Today is All Soul’s Day, so I thought I would tell a local ghost story about a poor soul. I am not from Albuquerque, as most readers of my blog know, but my children are authentic Burqueños and when they were Burqueñitas, they brought home a story from school of the Ditch Witch, La Llorona. We live in the valley, a traditionally Hispanic area of Albuquerque that because of this distinction, was allowed to keep the Spanish language programs in the public schools, (thank God), long after it was taken out of the other schools in the city. And with that came the traditional stories as well.
As the story was first told to me by my girls, the Ditch Witch hung out on the ditches looking for her children and would drown kids if she found them up there alone. The legend of La Llorona, the Weeping Woman, is told in various forms all over the Spanish speaking lands of the Americas, but in a nutshell the story is that she was a beautiful woman who fell in love with a man who rejected her, so she drowned her children, killed her self. He may have not wanted a woman with children, or rejected hr for some other reason and her kids caught the backlash, but whatever happened, It didn’t go well for anyone and she was doomed to roam the world looking for her children along the ditches and waterways, weeping and wailing. Also told…she would kidnap children wandering by themselves.
I believe that in Albuquerque this story evolved into the Ditch Witch because of the valley’s vast system of irrigation ditches, also called acequias. The valley of Albuquerque is the land adjacent to the Rio Grande, and it has historically been farmland because of it’s close proximity to this water source. An intricate and widespread irrigation grid was established to handle the needs of the farms with a a system of ditches crisscrossing the valley forming a patchwork quilt of crops. As time goes on and the population increases, the valley struggles to hang on to its agrarian roots while neighborhoods exploded into subdivisions. The ditches prevail and offer up strips of semi-wooded playland for the kids of the valley. The acequias still flow and while there are very few farms using the water now, many residents in the valley refuse to give up their “ditch rights”, so instead of watering their yards and gardens they flood them once a week in the spring and summer months, much to the puzzlement of people not from “round here”.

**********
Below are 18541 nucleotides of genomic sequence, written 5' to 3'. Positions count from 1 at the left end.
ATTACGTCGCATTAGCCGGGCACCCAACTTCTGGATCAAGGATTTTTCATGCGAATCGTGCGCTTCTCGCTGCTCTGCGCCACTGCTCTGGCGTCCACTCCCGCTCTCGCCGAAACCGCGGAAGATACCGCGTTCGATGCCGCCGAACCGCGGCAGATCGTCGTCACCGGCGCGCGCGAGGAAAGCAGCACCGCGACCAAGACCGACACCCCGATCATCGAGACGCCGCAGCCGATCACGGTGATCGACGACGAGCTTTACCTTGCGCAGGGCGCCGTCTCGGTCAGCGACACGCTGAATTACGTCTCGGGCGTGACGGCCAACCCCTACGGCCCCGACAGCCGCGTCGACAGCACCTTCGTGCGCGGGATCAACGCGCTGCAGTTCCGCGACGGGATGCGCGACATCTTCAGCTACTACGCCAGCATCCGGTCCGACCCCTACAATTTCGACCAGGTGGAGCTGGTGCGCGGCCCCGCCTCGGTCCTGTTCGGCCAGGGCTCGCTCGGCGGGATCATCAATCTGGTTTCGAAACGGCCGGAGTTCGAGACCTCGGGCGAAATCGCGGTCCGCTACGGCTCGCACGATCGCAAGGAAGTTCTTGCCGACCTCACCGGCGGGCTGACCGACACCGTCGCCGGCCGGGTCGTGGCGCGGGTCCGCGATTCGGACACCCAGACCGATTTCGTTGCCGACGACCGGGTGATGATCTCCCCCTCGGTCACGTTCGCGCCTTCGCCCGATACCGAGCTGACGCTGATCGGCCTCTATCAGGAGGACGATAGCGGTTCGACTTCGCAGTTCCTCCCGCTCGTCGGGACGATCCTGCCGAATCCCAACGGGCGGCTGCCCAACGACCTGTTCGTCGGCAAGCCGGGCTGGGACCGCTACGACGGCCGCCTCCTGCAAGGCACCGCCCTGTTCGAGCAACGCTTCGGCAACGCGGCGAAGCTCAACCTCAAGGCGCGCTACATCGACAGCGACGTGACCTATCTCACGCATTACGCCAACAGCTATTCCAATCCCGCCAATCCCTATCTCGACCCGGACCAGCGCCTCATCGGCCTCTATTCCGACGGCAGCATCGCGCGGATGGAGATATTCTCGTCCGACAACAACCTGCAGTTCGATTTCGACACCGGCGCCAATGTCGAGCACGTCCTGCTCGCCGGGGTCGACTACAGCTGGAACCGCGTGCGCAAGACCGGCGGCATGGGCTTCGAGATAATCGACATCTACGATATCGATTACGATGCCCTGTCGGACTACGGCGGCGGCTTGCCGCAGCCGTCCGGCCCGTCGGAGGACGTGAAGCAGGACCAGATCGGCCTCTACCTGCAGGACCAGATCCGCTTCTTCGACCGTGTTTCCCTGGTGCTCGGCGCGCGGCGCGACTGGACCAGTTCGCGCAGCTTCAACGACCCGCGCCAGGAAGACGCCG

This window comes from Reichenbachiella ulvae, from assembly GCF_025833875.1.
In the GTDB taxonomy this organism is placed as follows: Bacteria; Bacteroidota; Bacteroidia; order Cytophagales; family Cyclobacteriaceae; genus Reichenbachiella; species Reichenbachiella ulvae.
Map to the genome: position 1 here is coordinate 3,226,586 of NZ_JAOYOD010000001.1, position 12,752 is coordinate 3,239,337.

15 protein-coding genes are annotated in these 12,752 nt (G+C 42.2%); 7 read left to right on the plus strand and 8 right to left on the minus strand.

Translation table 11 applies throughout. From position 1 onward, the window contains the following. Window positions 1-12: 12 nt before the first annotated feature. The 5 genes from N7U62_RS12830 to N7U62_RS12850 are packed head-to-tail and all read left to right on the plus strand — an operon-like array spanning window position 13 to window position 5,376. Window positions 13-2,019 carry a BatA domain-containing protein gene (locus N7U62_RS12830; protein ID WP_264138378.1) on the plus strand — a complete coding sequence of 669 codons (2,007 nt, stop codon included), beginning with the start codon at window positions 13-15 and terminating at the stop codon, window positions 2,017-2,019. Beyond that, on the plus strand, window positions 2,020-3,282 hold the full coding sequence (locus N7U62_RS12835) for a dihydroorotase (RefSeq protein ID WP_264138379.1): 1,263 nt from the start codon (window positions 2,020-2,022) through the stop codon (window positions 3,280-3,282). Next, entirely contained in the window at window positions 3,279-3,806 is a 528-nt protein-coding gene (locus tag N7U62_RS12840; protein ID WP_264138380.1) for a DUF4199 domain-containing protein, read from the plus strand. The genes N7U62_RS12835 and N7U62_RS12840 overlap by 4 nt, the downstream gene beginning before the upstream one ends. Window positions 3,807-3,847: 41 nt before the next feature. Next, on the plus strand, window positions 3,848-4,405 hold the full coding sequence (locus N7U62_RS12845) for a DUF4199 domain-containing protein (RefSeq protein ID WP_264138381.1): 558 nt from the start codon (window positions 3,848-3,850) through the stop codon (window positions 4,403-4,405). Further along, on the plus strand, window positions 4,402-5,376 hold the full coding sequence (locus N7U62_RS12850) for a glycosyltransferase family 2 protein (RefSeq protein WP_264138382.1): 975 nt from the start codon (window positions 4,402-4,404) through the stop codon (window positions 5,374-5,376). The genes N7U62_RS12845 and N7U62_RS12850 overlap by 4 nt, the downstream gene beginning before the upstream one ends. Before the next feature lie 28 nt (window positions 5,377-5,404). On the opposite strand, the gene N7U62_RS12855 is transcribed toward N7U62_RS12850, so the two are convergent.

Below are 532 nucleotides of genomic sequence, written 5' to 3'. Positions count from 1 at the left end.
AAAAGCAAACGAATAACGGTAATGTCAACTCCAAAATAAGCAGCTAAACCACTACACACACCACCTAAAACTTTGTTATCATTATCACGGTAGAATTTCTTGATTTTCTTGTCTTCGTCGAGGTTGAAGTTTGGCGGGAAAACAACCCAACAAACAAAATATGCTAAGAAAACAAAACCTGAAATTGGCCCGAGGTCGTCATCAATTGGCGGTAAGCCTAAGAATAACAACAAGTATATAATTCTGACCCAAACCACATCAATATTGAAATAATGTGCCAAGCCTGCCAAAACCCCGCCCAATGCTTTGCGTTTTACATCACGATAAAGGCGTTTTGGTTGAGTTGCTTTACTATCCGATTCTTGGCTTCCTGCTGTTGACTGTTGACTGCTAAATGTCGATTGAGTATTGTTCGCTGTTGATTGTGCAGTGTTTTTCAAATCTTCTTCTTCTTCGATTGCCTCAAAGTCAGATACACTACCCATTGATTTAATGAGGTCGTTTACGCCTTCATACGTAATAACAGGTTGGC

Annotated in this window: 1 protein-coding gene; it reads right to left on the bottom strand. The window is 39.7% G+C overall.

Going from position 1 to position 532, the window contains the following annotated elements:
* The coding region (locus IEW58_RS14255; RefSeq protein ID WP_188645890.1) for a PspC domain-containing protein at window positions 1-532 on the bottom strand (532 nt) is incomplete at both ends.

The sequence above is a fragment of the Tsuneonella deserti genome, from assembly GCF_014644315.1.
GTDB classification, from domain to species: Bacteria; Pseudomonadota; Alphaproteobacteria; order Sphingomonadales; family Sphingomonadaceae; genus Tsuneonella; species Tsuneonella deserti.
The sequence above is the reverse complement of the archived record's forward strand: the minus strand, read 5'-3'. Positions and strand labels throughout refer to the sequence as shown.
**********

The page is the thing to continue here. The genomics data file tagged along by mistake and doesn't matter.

It is a natural thing that the legend of La Llorona evolved in Albuquerque to be about the Ditch Witch. A story to promote a healthy fear of the ditches for children was needed and she filled the niche. It worked. I never told my kids it wasn’t true. They didn’t go up on the ditch alone either and swore they heard her crying. Today the ditches are used for jogging, shortcuts from one neighborhood to another, as horse trails and as hiking and dog walking paths. There has been some talk of adopting some of them into the city park system, but I doubt that will ever happen. The ditches are owned and maintained by a separate government entity called the Middle Rio Grande Conservancy District. They have a lot of clout, answer to no one, and the likelyhood of this ever changing is slim to none. It’s enough to make all of us weep and wail.
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